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Name: People v. Frausto
Case #: B212054
Court: CA Court of Appeal
District 2 DCA
Division: 8
Opinion Date: 12/28/2009

For the purpose of Penal Code section 12022.53, subdivision (d) (personal discharge of a firearm causing great bodily injury or death), discharge of the firearm before, during, or after the felonious act will support the enhancement if the discharge is part of a continuous transaction.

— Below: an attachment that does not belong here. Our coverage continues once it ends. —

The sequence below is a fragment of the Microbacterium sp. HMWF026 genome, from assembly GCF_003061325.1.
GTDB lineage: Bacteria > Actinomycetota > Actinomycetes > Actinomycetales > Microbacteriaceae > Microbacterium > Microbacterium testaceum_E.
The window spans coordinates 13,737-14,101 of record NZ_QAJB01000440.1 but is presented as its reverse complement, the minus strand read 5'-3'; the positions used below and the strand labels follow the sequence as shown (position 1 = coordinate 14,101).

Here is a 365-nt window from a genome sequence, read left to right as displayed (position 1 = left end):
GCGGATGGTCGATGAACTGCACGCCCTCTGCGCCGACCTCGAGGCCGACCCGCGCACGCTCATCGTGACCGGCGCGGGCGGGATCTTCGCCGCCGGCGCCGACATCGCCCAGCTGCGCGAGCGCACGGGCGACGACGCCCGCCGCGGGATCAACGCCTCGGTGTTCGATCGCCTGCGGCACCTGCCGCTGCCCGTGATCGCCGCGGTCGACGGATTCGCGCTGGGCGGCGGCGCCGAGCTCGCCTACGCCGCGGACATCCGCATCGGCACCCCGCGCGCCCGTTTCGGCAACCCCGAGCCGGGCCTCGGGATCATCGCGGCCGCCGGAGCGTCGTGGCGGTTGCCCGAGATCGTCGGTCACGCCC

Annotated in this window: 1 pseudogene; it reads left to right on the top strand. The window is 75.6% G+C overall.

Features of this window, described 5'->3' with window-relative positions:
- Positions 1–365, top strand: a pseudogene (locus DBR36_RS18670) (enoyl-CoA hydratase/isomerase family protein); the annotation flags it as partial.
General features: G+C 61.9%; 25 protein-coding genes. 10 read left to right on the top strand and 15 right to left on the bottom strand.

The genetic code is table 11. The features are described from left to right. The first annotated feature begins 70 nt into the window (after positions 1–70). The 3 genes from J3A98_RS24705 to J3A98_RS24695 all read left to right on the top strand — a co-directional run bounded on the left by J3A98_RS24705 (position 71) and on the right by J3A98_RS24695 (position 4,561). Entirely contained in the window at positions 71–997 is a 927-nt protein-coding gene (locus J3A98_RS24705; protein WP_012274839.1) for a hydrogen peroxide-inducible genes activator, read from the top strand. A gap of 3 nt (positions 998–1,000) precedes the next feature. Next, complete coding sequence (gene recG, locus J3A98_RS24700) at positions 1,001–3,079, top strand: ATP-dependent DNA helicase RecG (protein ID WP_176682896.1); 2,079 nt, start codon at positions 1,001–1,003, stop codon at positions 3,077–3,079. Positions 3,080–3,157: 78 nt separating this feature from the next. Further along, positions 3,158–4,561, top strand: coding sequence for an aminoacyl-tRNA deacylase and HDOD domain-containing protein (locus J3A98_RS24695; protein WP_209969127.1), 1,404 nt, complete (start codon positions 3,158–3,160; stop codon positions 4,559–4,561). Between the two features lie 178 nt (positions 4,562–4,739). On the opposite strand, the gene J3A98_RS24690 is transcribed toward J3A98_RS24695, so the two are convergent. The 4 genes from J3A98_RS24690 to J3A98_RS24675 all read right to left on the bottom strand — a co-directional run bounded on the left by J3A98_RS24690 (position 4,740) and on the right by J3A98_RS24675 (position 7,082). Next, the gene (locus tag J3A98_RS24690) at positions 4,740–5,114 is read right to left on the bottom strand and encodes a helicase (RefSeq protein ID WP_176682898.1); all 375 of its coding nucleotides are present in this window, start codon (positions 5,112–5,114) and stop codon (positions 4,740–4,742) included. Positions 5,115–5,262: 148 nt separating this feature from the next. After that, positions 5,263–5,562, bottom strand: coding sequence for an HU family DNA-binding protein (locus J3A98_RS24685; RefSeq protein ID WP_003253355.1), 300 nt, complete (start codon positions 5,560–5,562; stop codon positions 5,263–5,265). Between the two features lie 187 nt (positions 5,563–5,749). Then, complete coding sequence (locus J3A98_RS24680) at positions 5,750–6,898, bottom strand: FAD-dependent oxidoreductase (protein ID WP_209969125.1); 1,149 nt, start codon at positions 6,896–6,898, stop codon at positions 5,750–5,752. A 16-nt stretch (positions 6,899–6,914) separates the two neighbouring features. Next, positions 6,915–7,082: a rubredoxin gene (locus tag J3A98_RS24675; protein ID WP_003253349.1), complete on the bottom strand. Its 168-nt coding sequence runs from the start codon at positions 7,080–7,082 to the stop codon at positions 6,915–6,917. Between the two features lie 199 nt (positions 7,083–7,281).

In this case, the jury convicted appellant of the murder of Lucero and the attempted murder of Sigala and Castro and as to each offense, found true an enhancement pursuant to Penal Code section 12022.53, subd. (d), naming Lucero, such that it was the death of Lucero that formed the basis for the enhancement. The evidence presented at trial was that appellant came upon the three victims and shot them, Sigala first, followed by Lucero, and then Castro. Appellant argued that the enhancement could apply only to the Lucero murder conviction because the firearm discharge did not occur during the commission of the other two crimes. The court rejected the argument. Under rules of statutory construction which consider the legislative intent behind the statute and compare identical terms in analogous statutes, the term “in the commission of” used in section 12022.53, subd. (d) is broadly construed and does not mean the same as “while committing.” Instead, a firearm is discharged in the commission of a felony if the underlying felony and the discharge of the firearm are part of one continuous transaction, including flight. Here, appellant either shot the three because of malice against them all or to eliminate witnesses to the principal killing to effectuate his escape. Under either theory, it is immaterial as to when he shot Lucero as all the felonies were part of one continuous transaction, so as to support the firearm enhancement against each.